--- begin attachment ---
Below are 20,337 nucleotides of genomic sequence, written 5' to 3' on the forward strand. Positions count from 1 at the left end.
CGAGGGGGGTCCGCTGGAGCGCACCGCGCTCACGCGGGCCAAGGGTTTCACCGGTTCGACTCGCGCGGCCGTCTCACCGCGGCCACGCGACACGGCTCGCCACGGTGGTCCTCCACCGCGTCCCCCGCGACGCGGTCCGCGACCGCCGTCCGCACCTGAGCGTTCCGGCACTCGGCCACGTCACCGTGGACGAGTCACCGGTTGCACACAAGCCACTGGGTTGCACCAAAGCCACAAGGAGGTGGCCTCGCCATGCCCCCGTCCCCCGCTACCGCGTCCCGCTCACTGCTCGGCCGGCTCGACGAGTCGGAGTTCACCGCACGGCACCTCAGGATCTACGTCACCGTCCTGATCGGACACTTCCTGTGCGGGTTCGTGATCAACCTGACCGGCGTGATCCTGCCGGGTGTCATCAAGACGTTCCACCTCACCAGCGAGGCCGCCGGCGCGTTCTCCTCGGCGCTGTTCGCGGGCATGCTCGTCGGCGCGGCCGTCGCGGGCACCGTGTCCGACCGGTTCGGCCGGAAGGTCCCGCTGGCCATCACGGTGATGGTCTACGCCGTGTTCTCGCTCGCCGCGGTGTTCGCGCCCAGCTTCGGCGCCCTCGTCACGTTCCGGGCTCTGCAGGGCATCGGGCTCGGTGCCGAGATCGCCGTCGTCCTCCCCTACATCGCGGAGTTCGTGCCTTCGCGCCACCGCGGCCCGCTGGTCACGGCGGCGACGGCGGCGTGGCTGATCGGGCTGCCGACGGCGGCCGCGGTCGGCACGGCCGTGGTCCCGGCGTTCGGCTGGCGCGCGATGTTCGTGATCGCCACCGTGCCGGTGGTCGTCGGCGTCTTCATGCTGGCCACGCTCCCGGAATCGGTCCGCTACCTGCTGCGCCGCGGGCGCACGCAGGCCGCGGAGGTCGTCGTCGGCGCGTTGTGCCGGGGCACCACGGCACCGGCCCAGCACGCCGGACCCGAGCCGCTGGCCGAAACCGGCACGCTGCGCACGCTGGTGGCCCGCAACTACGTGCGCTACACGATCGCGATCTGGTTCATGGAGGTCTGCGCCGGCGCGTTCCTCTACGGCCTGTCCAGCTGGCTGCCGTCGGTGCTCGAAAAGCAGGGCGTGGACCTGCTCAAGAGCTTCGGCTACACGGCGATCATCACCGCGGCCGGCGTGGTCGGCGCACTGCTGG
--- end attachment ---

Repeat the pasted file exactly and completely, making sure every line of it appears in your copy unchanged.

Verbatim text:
Below are 20,337 nucleotides of genomic sequence, written 5' to 3' on the forward strand. Positions count from 1 at the left end.
CGAGGGGGGTCCGCTGGAGCGCACCGCGCTCACGCGGGCCAAGGGTTTCACCGGTTCGACTCGCGCGGCCGTCTCACCGCGGCCACGCGACACGGCTCGCCACGGTGGTCCTCCACCGCGTCCCCCGCGACGCGGTCCGCGACCGCCGTCCGCACCTGAGCGTTCCGGCACTCGGCCACGTCACCGTGGACGAGTCACCGGTTGCACACAAGCCACTGGGTTGCACCAAAGCCACAAGGAGGTGGCCTCGCCATGCCCCCGTCCCCCGCTACCGCGTCCCGCTCACTGCTCGGCCGGCTCGACGAGTCGGAGTTCACCGCACGGCACCTCAGGATCTACGTCACCGTCCTGATCGGACACTTCCTGTGCGGGTTCGTGATCAACCTGACCGGCGTGATCCTGCCGGGTGTCATCAAGACGTTCCACCTCACCAGCGAGGCCGCCGGCGCGTTCTCCTCGGCGCTGTTCGCGGGCATGCTCGTCGGCGCGGCCGTCGCGGGCACCGTGTCCGACCGGTTCGGCCGGAAGGTCCCGCTGGCCATCACGGTGATGGTCTACGCCGTGTTCTCGCTCGCCGCGGTGTTCGCGCCCAGCTTCGGCGCCCTCGTCACGTTCCGGGCTCTGCAGGGCATCGGGCTCGGTGCCGAGATCGCCGTCGTCCTCCCCTACATCGCGGAGTTCGTGCCTTCGCGCCACCGCGGCCCGCTGGTCACGGCGGCGACGGCGGCGTGGCTGATCGGGCTGCCGACGGCGGCCGCGGTCGGCACGGCCGTGGTCCCGGCGTTCGGCTGGCGCGCGATGTTCGTGATCGCCACCGTGCCGGTGGTCGTCGGCGTCTTCATGCTGGCCACGCTCCCGGAATCGGTCCGCTACCTGCTGCGCCGCGGGCGCACGCAGGCCGCGGAGGTCGTCGTCGGCGCGTTGTGCCGGGGCACCACGGCACCGGCCCAGCACGCCGGACCCGAGCCGCTGGCCGAAACCGGCACGCTGCGCACGCTGGTGGCCCGCAACTACGTGCGCTACACGATCGCGATCTGGTTCATGGAGGTCTGCGCCGGCGCGTTCCTCTACGGCCTGTCCAGCTGGCTGCCGTCGGTGCTCGAAAAGCAGGGCGTGGACCTGCTCAAGAGCTTCGGCTACACGGCGATCATCACCGCGGCCGGCGTGGTCGGCGCACTGCTGG